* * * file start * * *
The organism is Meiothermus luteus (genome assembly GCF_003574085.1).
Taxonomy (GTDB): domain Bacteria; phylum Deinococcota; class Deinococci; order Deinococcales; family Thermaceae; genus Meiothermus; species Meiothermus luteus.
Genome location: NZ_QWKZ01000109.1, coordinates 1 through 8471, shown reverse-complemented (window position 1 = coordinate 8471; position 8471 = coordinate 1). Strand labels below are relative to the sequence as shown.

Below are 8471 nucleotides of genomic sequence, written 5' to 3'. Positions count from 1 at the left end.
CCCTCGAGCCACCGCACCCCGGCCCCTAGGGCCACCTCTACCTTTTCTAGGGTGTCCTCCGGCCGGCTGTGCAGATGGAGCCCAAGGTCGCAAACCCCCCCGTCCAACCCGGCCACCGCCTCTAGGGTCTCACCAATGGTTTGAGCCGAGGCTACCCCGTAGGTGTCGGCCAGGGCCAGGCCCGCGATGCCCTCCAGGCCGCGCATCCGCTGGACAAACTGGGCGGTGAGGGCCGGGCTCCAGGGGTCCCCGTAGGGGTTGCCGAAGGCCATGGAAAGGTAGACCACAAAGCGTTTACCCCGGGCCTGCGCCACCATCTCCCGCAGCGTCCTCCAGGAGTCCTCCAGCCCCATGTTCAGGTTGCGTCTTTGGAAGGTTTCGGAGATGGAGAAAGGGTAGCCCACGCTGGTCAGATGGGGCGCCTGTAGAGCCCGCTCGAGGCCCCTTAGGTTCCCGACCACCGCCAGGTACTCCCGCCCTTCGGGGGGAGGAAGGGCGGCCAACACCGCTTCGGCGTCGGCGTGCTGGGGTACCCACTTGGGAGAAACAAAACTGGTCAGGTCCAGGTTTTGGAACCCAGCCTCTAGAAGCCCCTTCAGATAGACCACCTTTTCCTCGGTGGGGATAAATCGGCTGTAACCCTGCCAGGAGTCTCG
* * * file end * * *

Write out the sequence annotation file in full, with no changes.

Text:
The organism is Meiothermus luteus (genome assembly GCF_003574085.1).
Taxonomy (GTDB): domain Bacteria; phylum Deinococcota; class Deinococci; order Deinococcales; family Thermaceae; genus Meiothermus; species Meiothermus luteus.
Genome location: NZ_QWKZ01000109.1, coordinates 1 through 8471, shown reverse-complemented (window position 1 = coordinate 8471; position 8471 = coordinate 1). Strand labels below are relative to the sequence as shown.

Below are 8471 nucleotides of genomic sequence, written 5' to 3'. Positions count from 1 at the left end.
CCCTCGAGCCACCGCACCCCGGCCCCTAGGGCCACCTCTACCTTTTCTAGGGTGTCCTCCGGCCGGCTGTGCAGATGGAGCCCAAGGTCGCAAACCCCCCCGTCCAACCCGGCCACCGCCTCTAGGGTCTCACCAATGGTTTGAGCCGAGGCTACCCCGTAGGTGTCGGCCAGGGCCAGGCCCGCGATGCCCTCCAGGCCGCGCATCCGCTGGACAAACTGGGCGGTGAGGGCCGGGCTCCAGGGGTCCCCGTAGGGGTTGCCGAAGGCCATGGAAAGGTAGACCACAAAGCGTTTACCCCGGGCCTGCGCCACCATCTCCCGCAGCGTCCTCCAGGAGTCCTCCAGCCCCATGTTCAGGTTGCGTCTTTGGAAGGTTTCGGAGATGGAGAAAGGGTAGCCCACGCTGGTCAGATGGGGCGCCTGTAGAGCCCGCTCGAGGCCCCTTAGGTTCCCGACCACCGCCAGGTACTCCCGCCCTTCGGGGGGAGGAAGGGCGGCCAACACCGCTTCGGCGTCGGCGTGCTGGGGTACCCACTTGGGAGAAACAAAACTGGTCAGGTCCAGGTTTTGGAACCCAGCCTCTAGAAGCCCCTTCAGATAGACCACCTTTTCCTCGGTGGGGATAAATCGGCTGTAACCCTGCCAGGAGTCTCG